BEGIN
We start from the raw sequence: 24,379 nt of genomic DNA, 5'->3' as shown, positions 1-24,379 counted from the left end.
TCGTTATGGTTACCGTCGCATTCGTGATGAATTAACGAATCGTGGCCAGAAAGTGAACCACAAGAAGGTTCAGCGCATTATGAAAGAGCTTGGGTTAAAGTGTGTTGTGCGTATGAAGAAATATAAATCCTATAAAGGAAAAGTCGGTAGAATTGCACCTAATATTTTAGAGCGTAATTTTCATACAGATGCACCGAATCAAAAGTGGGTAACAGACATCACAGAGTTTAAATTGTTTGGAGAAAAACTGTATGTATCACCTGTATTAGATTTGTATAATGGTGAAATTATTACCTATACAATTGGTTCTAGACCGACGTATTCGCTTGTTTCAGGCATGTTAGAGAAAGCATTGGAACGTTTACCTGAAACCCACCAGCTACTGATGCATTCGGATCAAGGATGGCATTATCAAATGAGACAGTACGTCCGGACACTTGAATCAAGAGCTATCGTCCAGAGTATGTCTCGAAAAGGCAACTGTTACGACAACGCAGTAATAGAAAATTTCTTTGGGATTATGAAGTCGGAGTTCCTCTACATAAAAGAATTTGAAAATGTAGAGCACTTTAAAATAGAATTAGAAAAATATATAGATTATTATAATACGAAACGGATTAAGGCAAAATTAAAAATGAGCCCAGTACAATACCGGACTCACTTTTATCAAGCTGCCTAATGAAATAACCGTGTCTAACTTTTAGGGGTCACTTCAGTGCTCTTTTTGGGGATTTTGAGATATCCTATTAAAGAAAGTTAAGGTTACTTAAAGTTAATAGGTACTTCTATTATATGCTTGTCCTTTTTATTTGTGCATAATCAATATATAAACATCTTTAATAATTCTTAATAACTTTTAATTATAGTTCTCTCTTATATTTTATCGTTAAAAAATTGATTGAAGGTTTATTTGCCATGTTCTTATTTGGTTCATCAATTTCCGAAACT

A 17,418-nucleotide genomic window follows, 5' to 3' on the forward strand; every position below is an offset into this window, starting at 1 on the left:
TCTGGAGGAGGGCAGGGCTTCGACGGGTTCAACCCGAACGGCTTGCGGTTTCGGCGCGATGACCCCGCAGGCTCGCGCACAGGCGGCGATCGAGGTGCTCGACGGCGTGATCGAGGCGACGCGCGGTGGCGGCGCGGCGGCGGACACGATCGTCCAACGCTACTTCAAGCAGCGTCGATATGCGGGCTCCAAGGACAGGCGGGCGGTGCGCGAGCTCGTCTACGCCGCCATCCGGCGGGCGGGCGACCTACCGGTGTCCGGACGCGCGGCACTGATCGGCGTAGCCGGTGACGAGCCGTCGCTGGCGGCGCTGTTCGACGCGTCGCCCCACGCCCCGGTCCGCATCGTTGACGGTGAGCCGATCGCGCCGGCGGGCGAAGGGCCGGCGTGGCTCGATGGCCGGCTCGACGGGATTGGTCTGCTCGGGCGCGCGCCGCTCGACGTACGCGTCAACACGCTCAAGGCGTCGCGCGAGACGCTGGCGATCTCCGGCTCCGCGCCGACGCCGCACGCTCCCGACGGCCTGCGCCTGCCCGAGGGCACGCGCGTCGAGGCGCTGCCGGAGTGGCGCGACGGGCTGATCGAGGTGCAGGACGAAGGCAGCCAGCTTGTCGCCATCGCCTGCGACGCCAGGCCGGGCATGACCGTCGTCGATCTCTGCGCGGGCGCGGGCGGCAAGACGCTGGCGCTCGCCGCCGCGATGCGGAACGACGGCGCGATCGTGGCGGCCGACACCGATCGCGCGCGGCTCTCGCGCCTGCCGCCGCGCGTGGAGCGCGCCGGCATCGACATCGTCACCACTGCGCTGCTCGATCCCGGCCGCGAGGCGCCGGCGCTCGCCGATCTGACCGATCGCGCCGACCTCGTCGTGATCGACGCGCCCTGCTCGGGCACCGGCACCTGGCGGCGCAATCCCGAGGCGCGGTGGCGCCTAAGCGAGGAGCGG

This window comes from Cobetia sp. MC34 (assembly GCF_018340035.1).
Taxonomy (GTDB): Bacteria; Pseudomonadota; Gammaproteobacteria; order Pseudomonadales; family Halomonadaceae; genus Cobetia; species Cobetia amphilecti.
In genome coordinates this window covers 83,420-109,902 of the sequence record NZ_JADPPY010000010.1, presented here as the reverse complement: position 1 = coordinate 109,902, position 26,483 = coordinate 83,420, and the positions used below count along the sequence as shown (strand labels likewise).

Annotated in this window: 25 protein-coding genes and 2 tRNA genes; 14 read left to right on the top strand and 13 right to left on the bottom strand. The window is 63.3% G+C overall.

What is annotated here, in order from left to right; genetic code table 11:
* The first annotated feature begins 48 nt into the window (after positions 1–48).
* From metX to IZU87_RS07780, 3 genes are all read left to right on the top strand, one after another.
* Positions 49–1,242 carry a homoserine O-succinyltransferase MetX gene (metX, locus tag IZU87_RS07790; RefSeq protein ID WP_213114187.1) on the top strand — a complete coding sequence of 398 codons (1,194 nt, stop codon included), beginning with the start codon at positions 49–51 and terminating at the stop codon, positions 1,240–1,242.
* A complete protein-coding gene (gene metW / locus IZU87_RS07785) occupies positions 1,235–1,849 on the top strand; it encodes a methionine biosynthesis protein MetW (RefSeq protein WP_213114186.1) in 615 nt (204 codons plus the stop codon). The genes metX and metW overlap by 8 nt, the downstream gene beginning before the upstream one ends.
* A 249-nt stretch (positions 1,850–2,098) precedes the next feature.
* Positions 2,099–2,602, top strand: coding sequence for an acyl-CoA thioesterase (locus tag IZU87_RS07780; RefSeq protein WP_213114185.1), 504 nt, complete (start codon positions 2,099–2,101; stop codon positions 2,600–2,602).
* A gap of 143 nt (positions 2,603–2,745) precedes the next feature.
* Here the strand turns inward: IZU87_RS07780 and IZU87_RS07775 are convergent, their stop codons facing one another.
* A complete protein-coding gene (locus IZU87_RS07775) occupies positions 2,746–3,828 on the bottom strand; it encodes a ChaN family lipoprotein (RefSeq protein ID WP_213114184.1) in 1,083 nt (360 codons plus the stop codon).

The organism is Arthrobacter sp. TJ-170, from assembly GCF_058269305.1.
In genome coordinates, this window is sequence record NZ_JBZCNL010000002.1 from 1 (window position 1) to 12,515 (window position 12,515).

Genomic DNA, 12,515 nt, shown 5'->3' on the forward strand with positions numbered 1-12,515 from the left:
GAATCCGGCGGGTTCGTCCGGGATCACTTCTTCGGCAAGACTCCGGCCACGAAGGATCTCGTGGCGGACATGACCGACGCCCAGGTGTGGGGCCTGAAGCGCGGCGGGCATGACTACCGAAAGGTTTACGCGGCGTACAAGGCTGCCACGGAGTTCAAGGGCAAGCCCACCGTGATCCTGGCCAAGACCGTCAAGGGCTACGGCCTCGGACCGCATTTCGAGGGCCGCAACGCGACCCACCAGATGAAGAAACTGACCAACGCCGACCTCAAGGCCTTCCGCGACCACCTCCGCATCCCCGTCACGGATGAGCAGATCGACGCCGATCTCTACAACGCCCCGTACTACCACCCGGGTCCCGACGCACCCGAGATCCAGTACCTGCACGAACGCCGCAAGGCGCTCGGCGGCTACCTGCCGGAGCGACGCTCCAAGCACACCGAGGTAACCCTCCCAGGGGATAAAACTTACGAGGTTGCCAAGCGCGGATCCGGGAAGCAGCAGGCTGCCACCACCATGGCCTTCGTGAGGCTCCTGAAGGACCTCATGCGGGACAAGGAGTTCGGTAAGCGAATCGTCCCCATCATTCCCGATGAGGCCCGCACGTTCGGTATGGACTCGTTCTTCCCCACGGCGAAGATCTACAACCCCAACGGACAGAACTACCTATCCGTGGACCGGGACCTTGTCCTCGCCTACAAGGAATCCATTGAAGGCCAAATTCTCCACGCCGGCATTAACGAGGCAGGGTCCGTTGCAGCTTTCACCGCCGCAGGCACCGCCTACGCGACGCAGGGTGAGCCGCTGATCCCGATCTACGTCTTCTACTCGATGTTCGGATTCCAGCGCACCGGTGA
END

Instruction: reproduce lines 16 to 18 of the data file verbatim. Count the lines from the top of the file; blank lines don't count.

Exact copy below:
* A gap of 143 nt (positions 2,603–2,745) precedes the next feature.
* Here the strand turns inward: IZU87_RS07780 and IZU87_RS07775 are convergent, their stop codons facing one another.
* A complete protein-coding gene (locus IZU87_RS07775) occupies positions 2,746–3,828 on the bottom strand; it encodes a ChaN family lipoprotein (RefSeq protein ID WP_213114184.1) in 1,083 nt (360 codons plus the stop codon).